By the 10th grade, however, this academic environment had lost its luster, and the boys had the luxury of picking from a number of Over the Mountain schools eager to recruit the young tennis talents.
Ryan admits it was Spain Park’s likely shot at a state championship that finally persuaded them to enroll there. Following high school athletic association rules, the White twins had to sit out of their sport for one year after enrolling in Spain Park, given their decision to attend a school outside their zoned area.
By their senior year, the twins proved they’d made the right decision – and that it was worth the wait.
“We were able to pull off a very slim victory over Mountain Brook in the state finals,” Nathan said. “We played doubles, and both teams had to win that last match for us to clinch the win – even then, it was only by 1 point.”
That point made all the difference, and Milton was there to see his twin sons, whom he’d seen progress in the sport since their tween years, win their own state championship rings. Adding to the glory was the fact that this state championship, achieved in 2007, was the first boy’s state title in Spain Park’s history.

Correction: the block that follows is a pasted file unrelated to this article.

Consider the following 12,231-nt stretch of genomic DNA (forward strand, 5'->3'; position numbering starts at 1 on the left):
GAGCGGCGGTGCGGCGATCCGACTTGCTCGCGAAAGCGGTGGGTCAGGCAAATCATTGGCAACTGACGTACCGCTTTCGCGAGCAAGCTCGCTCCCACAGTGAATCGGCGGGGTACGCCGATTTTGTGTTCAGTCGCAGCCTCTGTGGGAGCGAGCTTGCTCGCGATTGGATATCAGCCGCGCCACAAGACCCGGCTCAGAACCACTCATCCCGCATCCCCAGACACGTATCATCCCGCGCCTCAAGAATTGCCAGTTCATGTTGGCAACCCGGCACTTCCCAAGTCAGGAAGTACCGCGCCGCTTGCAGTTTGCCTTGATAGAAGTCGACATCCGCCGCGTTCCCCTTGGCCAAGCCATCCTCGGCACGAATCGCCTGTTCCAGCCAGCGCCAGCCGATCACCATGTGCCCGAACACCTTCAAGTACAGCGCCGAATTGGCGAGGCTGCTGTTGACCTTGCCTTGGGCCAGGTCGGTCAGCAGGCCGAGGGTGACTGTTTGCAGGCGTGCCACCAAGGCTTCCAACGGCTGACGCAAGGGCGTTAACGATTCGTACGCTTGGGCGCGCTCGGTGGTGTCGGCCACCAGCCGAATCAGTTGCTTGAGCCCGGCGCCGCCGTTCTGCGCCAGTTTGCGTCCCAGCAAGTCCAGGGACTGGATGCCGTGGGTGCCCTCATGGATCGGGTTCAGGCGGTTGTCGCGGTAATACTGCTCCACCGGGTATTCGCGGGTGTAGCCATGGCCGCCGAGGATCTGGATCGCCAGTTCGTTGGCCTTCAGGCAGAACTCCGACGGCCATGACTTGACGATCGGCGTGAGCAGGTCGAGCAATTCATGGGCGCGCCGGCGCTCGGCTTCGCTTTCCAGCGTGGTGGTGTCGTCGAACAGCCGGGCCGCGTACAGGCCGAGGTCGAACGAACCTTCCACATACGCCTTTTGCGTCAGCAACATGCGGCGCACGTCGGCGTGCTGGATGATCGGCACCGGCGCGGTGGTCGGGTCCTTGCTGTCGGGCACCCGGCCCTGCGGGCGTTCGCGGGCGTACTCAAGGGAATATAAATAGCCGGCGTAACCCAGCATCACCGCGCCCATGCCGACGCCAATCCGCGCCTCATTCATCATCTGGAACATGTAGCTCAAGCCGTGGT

“We both agreed it was nice to finally have our own rings because, while many of our father’s accomplishments we cannot equal, we feel like we’ve equaled him in this regard,” said Nathan. “And of course, ours are twice as big.”
It made for three in the family, and a fourth would come soon after. But Milton passed away before he could witness Tripp don his ring for the first time.
Tripp, currently a senior at Hoover High, earned his own state championship ring this past autumn for his film work about the reigning 6A State Football Champs, the Hoover Bucs.
Last fall, Tripp co-produced a weekly web-based show of Friday night football clips that he posted to iHigh.com. No stranger to sports media and filming, Tripp spent the past two football seasons operating the stadium’s upper deck camera, which provided game footage to be streamed online.
This past year, as the Bucs post-season hopes became brighter, Tripp helped develop photo-montage videos for fans and players alike. Set to music and produced in an upbeat format, these videos found loyal appreciation, particularly from the players themselves.
When the Bucs won the state title, they credited Tripp and his co-producer as playing an instrumental role in the team’s success.
“I work as a nurse in a surgery center in sports medicine,” said the boys’ mother, Paige White Pattillo. “We get a lot of athletes, and I often ask them if they have one of these huge rings. I tell them, ‘My son did too, but he didn’t play football.’ They instantly mention Tripp and say things like, ‘Oh man, he and Will got the best footage of me making my touchdown. They knew the guys helped them look good and that made me thankful. As a mom, I was proud that the team members valued their contribution.”
And now, with four in the family, Milton’s sons boast the hardware to extend his heavy-handed legacy.